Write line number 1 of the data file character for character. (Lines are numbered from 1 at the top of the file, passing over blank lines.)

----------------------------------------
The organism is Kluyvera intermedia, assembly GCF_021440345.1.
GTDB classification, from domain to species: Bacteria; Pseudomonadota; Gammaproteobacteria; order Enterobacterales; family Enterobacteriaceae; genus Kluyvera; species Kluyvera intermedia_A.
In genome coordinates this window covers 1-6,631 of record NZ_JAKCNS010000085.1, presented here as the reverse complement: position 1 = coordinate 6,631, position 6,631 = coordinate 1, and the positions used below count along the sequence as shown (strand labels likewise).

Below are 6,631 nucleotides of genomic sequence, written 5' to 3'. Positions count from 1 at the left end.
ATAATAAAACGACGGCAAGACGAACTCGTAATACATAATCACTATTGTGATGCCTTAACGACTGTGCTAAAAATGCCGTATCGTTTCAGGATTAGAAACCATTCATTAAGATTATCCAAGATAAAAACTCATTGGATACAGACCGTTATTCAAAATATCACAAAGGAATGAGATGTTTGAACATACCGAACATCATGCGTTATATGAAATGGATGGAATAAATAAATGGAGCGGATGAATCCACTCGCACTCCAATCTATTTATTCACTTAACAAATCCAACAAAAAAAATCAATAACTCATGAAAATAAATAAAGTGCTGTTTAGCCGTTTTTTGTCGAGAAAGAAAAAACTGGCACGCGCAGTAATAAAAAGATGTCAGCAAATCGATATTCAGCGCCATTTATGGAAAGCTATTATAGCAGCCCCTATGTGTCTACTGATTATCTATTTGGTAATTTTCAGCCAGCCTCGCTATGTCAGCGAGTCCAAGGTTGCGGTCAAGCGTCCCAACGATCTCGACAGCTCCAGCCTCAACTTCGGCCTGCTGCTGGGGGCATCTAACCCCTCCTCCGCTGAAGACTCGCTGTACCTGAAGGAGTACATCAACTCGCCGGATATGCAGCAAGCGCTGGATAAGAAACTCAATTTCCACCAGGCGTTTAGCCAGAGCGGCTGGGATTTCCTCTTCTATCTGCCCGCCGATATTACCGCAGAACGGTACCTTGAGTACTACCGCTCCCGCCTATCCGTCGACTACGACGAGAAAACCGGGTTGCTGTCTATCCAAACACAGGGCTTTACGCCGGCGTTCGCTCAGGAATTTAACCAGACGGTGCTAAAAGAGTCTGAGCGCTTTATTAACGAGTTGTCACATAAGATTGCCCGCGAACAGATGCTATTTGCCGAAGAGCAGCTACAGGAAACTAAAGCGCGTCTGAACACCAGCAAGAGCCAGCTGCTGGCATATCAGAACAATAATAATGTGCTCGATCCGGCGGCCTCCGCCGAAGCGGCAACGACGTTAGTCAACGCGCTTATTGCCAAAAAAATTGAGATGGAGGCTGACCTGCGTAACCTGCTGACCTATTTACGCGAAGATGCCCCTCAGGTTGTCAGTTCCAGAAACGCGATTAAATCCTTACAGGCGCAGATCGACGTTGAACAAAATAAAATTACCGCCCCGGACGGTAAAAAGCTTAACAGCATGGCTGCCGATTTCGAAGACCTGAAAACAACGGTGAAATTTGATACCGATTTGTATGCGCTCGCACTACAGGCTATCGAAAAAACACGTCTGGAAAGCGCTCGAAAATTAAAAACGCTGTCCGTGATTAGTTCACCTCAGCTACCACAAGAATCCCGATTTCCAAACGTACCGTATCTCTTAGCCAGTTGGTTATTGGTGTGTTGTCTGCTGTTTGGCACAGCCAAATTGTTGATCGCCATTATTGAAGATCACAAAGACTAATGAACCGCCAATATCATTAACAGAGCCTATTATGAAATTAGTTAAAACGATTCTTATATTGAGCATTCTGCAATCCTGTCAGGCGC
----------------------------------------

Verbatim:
The organism is Kluyvera intermedia, assembly GCF_021440345.1.